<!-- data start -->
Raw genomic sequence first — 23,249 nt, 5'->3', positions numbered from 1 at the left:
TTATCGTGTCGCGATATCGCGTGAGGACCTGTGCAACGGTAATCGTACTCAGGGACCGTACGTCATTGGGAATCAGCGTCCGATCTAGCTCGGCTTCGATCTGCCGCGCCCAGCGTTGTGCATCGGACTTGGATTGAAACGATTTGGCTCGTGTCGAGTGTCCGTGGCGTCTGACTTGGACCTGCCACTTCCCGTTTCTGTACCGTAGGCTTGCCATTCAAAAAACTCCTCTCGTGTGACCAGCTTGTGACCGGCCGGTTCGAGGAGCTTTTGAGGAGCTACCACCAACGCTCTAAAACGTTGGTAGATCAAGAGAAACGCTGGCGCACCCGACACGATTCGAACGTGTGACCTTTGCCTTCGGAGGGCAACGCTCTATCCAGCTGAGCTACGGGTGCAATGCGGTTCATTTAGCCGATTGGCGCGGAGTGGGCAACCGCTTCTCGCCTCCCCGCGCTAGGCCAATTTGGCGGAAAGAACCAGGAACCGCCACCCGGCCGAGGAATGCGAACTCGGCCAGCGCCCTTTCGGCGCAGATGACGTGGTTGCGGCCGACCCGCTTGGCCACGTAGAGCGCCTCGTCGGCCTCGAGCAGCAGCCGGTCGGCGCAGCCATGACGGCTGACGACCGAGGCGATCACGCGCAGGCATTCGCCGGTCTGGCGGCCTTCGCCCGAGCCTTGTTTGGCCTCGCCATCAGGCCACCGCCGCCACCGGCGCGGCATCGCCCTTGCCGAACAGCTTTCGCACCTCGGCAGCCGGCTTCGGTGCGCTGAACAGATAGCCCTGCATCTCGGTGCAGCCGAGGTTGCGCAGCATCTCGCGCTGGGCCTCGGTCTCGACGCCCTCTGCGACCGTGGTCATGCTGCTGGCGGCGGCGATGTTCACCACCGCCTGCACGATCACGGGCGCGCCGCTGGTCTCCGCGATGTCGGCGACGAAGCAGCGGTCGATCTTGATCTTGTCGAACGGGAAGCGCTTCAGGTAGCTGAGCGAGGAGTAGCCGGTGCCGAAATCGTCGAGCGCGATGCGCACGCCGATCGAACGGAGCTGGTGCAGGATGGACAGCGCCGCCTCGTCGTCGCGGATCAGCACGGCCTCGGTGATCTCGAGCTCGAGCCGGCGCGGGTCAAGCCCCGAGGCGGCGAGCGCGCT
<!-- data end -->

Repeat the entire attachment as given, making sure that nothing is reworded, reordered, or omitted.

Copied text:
Raw genomic sequence first — 23,249 nt, 5'->3', positions numbered from 1 at the left:
TTATCGTGTCGCGATATCGCGTGAGGACCTGTGCAACGGTAATCGTACTCAGGGACCGTACGTCATTGGGAATCAGCGTCCGATCTAGCTCGGCTTCGATCTGCCGCGCCCAGCGTTGTGCATCGGACTTGGATTGAAACGATTTGGCTCGTGTCGAGTGTCCGTGGCGTCTGACTTGGACCTGCCACTTCCCGTTTCTGTACCGTAGGCTTGCCATTCAAAAAACTCCTCTCGTGTGACCAGCTTGTGACCGGCCGGTTCGAGGAGCTTTTGAGGAGCTACCACCAACGCTCTAAAACGTTGGTAGATCAAGAGAAACGCTGGCGCACCCGACACGATTCGAACGTGTGACCTTTGCCTTCGGAGGGCAACGCTCTATCCAGCTGAGCTACGGGTGCAATGCGGTTCATTTAGCCGATTGGCGCGGAGTGGGCAACCGCTTCTCGCCTCCCCGCGCTAGGCCAATTTGGCGGAAAGAACCAGGAACCGCCACCCGGCCGAGGAATGCGAACTCGGCCAGCGCCCTTTCGGCGCAGATGACGTGGTTGCGGCCGACCCGCTTGGCCACGTAGAGCGCCTCGTCGGCCTCGAGCAGCAGCCGGTCGGCGCAGCCATGACGGCTGACGACCGAGGCGATCACGCGCAGGCATTCGCCGGTCTGGCGGCCTTCGCCCGAGCCTTGTTTGGCCTCGCCATCAGGCCACCGCCGCCACCGGCGCGGCATCGCCCTTGCCGAACAGCTTTCGCACCTCGGCAGCCGGCTTCGGTGCGCTGAACAGATAGCCCTGCATCTCGGTGCAGCCGAGGTTGCGCAGCATCTCGCGCTGGGCCTCGGTCTCGACGCCCTCTGCGACCGTGGTCATGCTGCTGGCGGCGGCGATGTTCACCACCGCCTGCACGATCACGGGCGCGCCGCTGGTCTCCGCGATGTCGGCGACGAAGCAGCGGTCGATCTTGATCTTGTCGAACGGGAAGCGCTTCAGGTAGCTGAGCGAGGAGTAGCCGGTGCCGAAATCGTCGAGCGCGATGCGCACGCCGATCGAACGGAGCTGGTGCAGGATGGACAGCGCCGCCTCGTCGTCGCGGATCAGCACGGCCTCGGTGATCTCGAGCTCGAGCCGGCGCGGGTCAAGCCCCGAGGCGGCGAGCGCGCT